Perfection is a gift and a responsibility


Song of Solomon 4:7     You are altogether beautiful, my love; there is no flaw in you.

In today’s reading, Solomon summarizes his impression of his bride by declaring that there is no flaw in her. Is love  blind?  Perhaps when we look through the eyes of love, we gain such a perspective.   If we look at this passage from a spiritual view, we see Christ as the groom and we, the Church, as His bride.  The Bible says that for us, perfection is both a gift and responsibility.

We’ve seen this many times already in our readings this year.  Here again we see “already, not yet.”  When it comes to our “legal” standing before God, there is a sense in which Christians are already perfect. We who know Jesus as Savior have been reconciled to God through the death of Christ. God sees us through the lens of Jesus’ perfections. We have His righteousness credited to our account. (Theologians call this “imputation.”)  As a result, we will be presented to Jesus, our Groom, “without blemish and free from accusation” (Col. 1:21). In Hebrews we read, “By one sacrifice he has made perfect forever those who are being made holy” (Heb. 10:14).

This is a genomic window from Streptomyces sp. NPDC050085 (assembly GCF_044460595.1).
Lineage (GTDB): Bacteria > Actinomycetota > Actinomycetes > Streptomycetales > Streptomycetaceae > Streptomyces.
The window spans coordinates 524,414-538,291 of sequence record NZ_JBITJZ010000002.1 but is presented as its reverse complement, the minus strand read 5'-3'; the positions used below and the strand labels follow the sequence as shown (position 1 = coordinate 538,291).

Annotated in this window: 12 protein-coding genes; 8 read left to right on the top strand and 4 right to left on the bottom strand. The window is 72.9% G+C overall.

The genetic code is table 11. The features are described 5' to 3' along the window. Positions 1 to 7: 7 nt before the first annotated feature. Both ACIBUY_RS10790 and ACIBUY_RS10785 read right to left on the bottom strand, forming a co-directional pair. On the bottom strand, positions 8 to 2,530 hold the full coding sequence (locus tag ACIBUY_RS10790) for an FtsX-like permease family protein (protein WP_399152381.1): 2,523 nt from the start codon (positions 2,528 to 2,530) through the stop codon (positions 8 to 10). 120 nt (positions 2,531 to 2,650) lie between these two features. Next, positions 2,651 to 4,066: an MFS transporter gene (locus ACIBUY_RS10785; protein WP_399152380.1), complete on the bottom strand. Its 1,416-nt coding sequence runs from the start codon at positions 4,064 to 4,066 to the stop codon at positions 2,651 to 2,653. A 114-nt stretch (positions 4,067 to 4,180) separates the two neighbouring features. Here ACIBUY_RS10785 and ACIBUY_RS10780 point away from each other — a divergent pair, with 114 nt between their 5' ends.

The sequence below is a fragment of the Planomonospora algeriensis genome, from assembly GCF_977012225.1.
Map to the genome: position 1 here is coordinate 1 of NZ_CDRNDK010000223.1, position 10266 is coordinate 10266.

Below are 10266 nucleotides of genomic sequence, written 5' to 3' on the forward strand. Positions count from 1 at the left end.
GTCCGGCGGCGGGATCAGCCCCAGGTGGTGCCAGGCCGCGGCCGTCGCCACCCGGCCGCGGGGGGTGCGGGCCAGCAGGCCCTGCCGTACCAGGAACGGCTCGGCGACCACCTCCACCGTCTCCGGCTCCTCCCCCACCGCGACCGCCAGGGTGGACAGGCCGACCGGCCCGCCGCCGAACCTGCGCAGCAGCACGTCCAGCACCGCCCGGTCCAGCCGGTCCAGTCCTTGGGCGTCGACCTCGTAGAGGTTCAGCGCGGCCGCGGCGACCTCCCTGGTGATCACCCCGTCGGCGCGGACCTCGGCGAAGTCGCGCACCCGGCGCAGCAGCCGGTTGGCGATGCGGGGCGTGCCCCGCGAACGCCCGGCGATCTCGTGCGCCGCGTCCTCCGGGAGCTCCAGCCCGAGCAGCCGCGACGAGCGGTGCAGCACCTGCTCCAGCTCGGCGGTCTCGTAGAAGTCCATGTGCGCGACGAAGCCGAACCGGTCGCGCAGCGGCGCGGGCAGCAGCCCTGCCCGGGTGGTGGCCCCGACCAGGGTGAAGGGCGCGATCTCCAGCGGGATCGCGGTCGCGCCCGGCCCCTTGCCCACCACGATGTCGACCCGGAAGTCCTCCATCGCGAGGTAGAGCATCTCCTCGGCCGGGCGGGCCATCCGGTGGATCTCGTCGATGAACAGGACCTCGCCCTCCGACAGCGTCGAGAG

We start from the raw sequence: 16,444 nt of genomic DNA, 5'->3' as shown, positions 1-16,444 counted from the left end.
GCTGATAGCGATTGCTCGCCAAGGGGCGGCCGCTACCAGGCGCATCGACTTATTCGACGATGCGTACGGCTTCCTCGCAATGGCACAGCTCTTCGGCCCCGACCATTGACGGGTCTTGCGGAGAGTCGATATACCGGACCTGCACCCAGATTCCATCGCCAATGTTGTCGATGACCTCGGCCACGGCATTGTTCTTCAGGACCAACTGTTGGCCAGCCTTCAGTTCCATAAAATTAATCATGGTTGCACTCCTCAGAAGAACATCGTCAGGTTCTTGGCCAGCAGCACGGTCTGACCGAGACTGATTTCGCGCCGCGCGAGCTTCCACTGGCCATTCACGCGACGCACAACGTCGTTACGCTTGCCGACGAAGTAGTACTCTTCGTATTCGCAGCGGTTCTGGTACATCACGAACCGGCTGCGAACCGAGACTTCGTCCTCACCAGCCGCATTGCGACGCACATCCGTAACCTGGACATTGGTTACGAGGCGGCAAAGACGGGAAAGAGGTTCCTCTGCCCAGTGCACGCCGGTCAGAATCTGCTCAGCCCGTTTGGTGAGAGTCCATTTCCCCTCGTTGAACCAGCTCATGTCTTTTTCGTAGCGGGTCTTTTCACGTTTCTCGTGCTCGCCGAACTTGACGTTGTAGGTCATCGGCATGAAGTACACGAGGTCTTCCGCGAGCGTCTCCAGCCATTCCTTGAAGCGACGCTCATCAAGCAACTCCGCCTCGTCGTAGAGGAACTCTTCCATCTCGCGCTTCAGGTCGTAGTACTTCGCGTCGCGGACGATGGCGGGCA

However, practically speaking, there is still room for improvement. We certainly are not perfect.  Not yet.  The apostle Paul’s goal in ministry was to present believers to Christ as “a radiant church, without stain or wrinkle or any other blemish” (Eph. 5:27). Similarly, we are commanded to “aim for perfection” in the way that we live (2 Cor. 13:11).

How do we “aim for perfection”? One of the most important is the discipline of studying God’s Word.  Paul wrote that one of his chief aims in preaching God’s Word was to “present everyone perfect in Christ” (Col. 1:28). The one who studies the Bible will be “thoroughly equipped” (kjv: “perfect”) for every good work (2 Tim. 3:17).

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